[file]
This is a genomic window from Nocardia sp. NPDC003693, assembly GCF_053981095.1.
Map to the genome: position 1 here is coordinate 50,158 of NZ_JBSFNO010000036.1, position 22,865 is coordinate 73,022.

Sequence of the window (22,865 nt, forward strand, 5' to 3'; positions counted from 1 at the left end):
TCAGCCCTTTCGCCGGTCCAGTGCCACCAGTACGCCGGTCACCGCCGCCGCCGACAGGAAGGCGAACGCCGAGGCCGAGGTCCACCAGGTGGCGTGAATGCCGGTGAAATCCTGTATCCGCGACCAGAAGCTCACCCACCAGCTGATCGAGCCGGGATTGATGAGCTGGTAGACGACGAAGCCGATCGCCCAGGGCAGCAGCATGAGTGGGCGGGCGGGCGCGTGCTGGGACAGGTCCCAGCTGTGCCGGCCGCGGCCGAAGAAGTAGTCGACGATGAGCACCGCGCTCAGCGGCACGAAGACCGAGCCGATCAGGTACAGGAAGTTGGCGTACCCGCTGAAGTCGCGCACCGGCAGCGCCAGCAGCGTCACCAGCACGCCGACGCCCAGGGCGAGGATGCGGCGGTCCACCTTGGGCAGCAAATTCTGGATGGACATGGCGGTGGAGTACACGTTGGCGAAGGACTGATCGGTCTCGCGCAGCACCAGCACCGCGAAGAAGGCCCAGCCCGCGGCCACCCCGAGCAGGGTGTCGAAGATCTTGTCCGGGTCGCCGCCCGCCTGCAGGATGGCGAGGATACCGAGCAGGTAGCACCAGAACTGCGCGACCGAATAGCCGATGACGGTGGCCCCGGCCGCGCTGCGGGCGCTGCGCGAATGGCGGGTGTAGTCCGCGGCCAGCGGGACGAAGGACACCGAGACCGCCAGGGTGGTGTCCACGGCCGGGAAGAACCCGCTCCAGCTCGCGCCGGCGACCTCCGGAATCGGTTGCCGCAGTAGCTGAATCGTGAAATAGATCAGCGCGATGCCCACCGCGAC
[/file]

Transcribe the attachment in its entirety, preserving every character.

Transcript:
This is a genomic window from Nocardia sp. NPDC003693, assembly GCF_053981095.1.
Map to the genome: position 1 here is coordinate 50,158 of NZ_JBSFNO010000036.1, position 22,865 is coordinate 73,022.

Sequence of the window (22,865 nt, forward strand, 5' to 3'; positions counted from 1 at the left end):
TCAGCCCTTTCGCCGGTCCAGTGCCACCAGTACGCCGGTCACCGCCGCCGCCGACAGGAAGGCGAACGCCGAGGCCGAGGTCCACCAGGTGGCGTGAATGCCGGTGAAATCCTGTATCCGCGACCAGAAGCTCACCCACCAGCTGATCGAGCCGGGATTGATGAGCTGGTAGACGACGAAGCCGATCGCCCAGGGCAGCAGCATGAGTGGGCGGGCGGGCGCGTGCTGGGACAGGTCCCAGCTGTGCCGGCCGCGGCCGAAGAAGTAGTCGACGATGAGCACCGCGCTCAGCGGCACGAAGACCGAGCCGATCAGGTACAGGAAGTTGGCGTACCCGCTGAAGTCGCGCACCGGCAGCGCCAGCAGCGTCACCAGCACGCCGACGCCCAGGGCGAGGATGCGGCGGTCCACCTTGGGCAGCAAATTCTGGATGGACATGGCGGTGGAGTACACGTTGGCGAAGGACTGATCGGTCTCGCGCAGCACCAGCACCGCGAAGAAGGCCCAGCCCGCGGCCACCCCGAGCAGGGTGTCGAAGATCTTGTCCGGGTCGCCGCCCGCCTGCAGGATGGCGAGGATACCGAGCAGGTAGCACCAGAACTGCGCGACCGAATAGCCGATGACGGTGGCCCCGGCCGCGCTGCGGGCGCTGCGCGAATGGCGGGTGTAGTCCGCGGCCAGCGGGACGAAGGACACCGAGACCGCCAGGGTGGTGTCCACGGCCGGGAAGAACCCGCTCCAGCTCGCGCCGGCGACCTCCGGAATCGGTTGCCGCAGTAGCTGAATCGTGAAATAGATCAGCGCGATGCCCACCGCGAC